The Spanish Language Blog

10 (at least) Christmas Traditions in the Spanish Speaking World

A number of festive celebrations, some religious and some secular, take place throughout the month of December around the Spanish speaking world, where the holiday season often extends well beyond the 24th and the 25th.

Countries located in the southern hemisphere that have strong Christmas traditions greet the season in the middle of their summer time, where culinary and decorative holiday traditions are adapted to warmer temperatures, as they are in tropical neighboring countries near or on the equator.

 1. Spain

Spanish Christmas SweetsIn Spain, despite great efforts from the biggest department stores to kick off the season in November, Christmas “officially” begins on December 22nd, the day of the Lotería de Navidad (Christmas lottery) prize drawing. Holiday cheer has over time taken a much less religious tone in Spain, a phenomenon that hasn’t been seen as much in Latin America. In any case, Christmas Eve (Nochebuena in Spanish) is a night for getting together with the family for lavish dinners complete with Cava wine and Spanish holiday sweets like turron and mantecados. The 28th is el día de los inocentes (the innocents’ Day), something like a Spanish version of April Fool’s Day, when you can expect people to place unexpected pranks on you.

Spaniards celebrate New Year’s Eve (Nochevieja in Spanish) by eating 12 grapes as the clock strikes 12 (las uvas de la suerte). The Christmas season draws to a close with the Cabalgata de Reyes (the parade for the 3 kings), held on the eve of January 6th (King’s Day). The parade serves as an exciting reminder that the magi have arrived from the east to bring gifts to good children and coal to not-so-good ones. On King’s Day, kids play outside with their new toys while anxiously waiting to eat their roscón de reyes (king’s cake).

Santa Claus 2. Chile


In Chile, children anxiously await the arrival of the Viejito Pascuero (as Santa Claus is known in Chile). Chileans also attend the misa del gallo (literally “rooster’s mass), a midnight mass offered on Christmas Eve.

Argentinian food 3. Argentina


Christmas in Argentina: Argentines plan a special meal for the evening of the 24th in which everyone brings a different dish to contribute to the Christmas dinner. It’s also common to see “live nativity scenes” in churches around Argentina.

Fireworks 4. Uruguay


If you’re in Uruguay on Christmas Eve, don’t be surprised when you hear fireworks erupting at midnight as friends and family members toast one another with fresh cider. You may end up hanging out and having fun until late, but not to worry; you can spend Christmas Day relaxing on the beach (it’s summer in Uruguay).

Christmas Meal in Bolivia 5. Bolivia

The cool Andean plateau lands of Bolivia can make you feel like nice energizing snack, and a bowl of picana does just the trick. This sweet and spicy, meat and veggie soup is traditionally enjoyed after misa del gallo and before late night processions in which participants parade a figure of baby Jesus through the streets of town.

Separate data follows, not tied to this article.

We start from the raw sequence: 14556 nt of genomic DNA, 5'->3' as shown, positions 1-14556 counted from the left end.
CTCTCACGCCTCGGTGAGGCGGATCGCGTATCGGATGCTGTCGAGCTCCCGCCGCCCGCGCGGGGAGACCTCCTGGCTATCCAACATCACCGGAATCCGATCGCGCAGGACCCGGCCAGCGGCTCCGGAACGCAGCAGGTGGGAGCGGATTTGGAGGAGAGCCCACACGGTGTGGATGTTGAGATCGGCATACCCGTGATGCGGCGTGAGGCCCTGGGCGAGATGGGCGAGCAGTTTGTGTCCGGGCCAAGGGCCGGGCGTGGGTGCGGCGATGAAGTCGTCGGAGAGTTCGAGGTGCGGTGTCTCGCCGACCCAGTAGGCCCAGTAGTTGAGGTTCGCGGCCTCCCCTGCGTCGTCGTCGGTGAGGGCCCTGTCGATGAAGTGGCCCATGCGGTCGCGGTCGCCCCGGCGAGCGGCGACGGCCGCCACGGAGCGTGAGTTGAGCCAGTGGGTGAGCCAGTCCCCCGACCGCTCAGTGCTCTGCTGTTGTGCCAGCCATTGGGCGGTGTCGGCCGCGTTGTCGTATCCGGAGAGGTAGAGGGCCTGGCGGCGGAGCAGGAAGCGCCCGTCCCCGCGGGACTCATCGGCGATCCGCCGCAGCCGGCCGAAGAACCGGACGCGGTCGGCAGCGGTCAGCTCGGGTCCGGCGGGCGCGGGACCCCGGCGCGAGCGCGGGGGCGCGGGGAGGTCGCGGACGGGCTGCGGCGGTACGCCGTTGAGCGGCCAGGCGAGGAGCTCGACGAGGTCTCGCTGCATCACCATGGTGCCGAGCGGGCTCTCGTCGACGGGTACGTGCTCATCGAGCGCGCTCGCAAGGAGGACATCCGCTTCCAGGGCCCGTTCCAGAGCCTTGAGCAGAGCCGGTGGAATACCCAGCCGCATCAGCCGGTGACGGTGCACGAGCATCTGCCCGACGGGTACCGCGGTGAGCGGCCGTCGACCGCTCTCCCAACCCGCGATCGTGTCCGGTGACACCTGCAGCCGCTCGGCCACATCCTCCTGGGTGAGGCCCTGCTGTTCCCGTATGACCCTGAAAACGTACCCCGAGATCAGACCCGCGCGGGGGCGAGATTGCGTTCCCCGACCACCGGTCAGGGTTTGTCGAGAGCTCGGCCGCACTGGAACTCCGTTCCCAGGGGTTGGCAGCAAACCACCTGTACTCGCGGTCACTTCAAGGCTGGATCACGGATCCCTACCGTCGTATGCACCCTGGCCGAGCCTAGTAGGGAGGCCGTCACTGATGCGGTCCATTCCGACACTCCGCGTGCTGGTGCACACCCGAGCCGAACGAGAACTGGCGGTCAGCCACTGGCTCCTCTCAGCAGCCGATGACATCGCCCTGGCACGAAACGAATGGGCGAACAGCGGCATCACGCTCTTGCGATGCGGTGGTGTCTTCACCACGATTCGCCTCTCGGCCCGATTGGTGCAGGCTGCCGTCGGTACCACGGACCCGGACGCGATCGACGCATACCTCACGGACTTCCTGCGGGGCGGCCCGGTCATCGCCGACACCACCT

Christmas Tree 6. Dominican Republic

It’s not easy to imagine snow falling in the Dominican Republic. Dominicans have however adopted a tradition that reflects northern images of snowy Christmas landscapes by painting Christmas trees white.

Nativity Scene 7. The Tradition of Las Posadas

Countries such as Mexico, Honduras and Venezuela have kept a tradition alive known as las posadas as reminder of all the challenges described in the Bible which Joseph and Mary faced while searching for temporary lodging just before the birth of Jesus.

Rompopo 8. Honduras

In Honduras, when you visit with friends and neighbors during las posadas, you can be expected to be offered rompopo (a type of alcoholic punch made with milk and egg) or ponche infernal, which although has a scary name is a comfortable drink made of pineapple, cinnamon, clove, pepper, rum, water and sugar… not appropriate for kids.

Pumpkin 9. Paraguay

In a country where Guarani shares official language status with Spanish, ryguazy (chicken) or turkey is served up on Christmas Eve with kiveve, a traditional meal prepared from andai (calabaza).

Paella in Central America10. Nicaragua

If you’re in Nicaragua around Christmas, don’t be surprised to see arroz a la valenciana (Valencian-style rice) on the dinner table. This Nicaraguan version of paella is a traditional meal in Central America on Christmas Eve.

In many Latin American countries it’s common for the Christmas period to extend from the middle of December until well into the new year and beyond King’s Day (January 6th). On December 7th in Guatemala, they burn an effigy of the Devil, and on that same day in Colombia it’s el día de las velitas (Day of the Little Candles) when candles are placed everywhere to honor the Virgin Mary. In Honduras, Mexico and Venezuela, starting from December 16th, the nine-day Posadas celebration begins. In many of these places, the Christmas season doesn’t draw to a close until the day of Candelaria on February 2nd.    





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